As pandemic restrictions ease, your time working from home may be coming to an end – and that may have you feeling stressed.
Remember, it’s normal to have some worry about a change in your routine – and you may not be the only one at your company who’s feeling it. In a survey by the American Psychological Association, roughly half of adults reported being uneasy about returning to in-person interactions.
A major life change – like where you work – may be one of your stress triggers. The important thing is to recognize the anxiety and come up with healthy ways to help manage it.
Here are five tips that may help with reducing stress in your transition back to the workplace:
1. Manage your time – When the pandemic began, your day-to-day schedule may have shifted. Before things shift back, think about making a list of all you’ll need to do to be ready for each day. A detailed schedule may help you feel less overwhelmed.
2. Focus on lifestyle choices – Is how you lived during the pandemic playing a role in the stress you’re feeling? Things like prioritizing sleep, eating healthy meals, drinking plenty of water and limiting alcohol may all help with managing your anxiety around a return to the workplace.
3. Get moving – Exercise and the feel-good endorphins it creates can be an important part of stress reduction and overall health. Consider adding regular workouts to your schedule. Also, look for easy ways to add movement to your day, such as standing for phone calls or using the stairs instead of the elevators.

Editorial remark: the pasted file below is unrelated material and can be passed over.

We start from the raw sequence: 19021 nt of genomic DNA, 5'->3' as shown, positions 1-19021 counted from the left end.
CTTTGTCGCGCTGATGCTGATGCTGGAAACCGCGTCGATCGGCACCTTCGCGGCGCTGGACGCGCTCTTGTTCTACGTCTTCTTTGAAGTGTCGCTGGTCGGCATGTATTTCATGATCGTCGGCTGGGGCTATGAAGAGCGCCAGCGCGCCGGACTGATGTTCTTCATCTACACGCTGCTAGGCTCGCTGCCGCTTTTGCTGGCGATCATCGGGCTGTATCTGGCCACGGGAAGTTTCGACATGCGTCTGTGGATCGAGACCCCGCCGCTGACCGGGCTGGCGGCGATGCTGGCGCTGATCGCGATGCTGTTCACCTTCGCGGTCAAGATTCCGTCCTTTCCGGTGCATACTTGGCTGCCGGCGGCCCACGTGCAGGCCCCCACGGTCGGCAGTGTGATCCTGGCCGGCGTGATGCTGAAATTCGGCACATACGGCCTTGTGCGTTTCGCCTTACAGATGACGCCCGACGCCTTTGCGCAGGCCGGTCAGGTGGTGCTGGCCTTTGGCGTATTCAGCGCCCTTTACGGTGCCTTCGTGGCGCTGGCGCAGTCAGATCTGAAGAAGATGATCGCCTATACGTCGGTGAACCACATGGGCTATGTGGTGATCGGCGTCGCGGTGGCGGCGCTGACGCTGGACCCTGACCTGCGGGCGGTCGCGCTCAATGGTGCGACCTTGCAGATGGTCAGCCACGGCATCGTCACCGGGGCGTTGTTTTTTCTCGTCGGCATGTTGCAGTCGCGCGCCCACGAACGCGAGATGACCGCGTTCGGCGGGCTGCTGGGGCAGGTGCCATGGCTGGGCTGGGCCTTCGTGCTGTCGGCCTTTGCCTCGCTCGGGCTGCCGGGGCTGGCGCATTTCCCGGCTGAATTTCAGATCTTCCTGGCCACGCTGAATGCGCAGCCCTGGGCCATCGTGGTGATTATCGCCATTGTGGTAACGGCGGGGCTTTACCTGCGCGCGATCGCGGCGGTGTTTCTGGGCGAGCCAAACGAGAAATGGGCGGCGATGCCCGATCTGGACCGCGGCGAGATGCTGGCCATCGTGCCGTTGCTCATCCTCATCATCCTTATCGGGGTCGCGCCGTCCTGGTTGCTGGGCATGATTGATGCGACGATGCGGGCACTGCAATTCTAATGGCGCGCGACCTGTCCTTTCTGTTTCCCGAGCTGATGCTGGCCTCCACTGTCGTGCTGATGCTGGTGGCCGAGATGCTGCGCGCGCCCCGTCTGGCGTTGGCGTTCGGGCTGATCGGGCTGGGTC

4. Try meditation – Focused meditation and deep breathing may help ease your bouts with stress and can have lasting health benefits. Think about taking time in the morning or scheduling breaks during the day to practice meditation and other mindfulness techniques.
5. Consider an app – You may have access to digital health tools that can be useful for managing worry or stress. For example, eligible UnitedHealthcare members can download the Sanvello app for on-demand help with mental health issues. The app includes daily mood tracking, a variety of coping tools, weekly check-ins to track personalized progress and peer community support.
One more thing: If you’re stressed about going back to the office due to the risk of contracting COVID-19, keep in mind, there are things you can do to help protect yourself and others. Consider talking with your manager about your concerns and some possible solutions, including staggering your work hours to avoid high-traffic entry and exit points or increasing space between your workspace and others.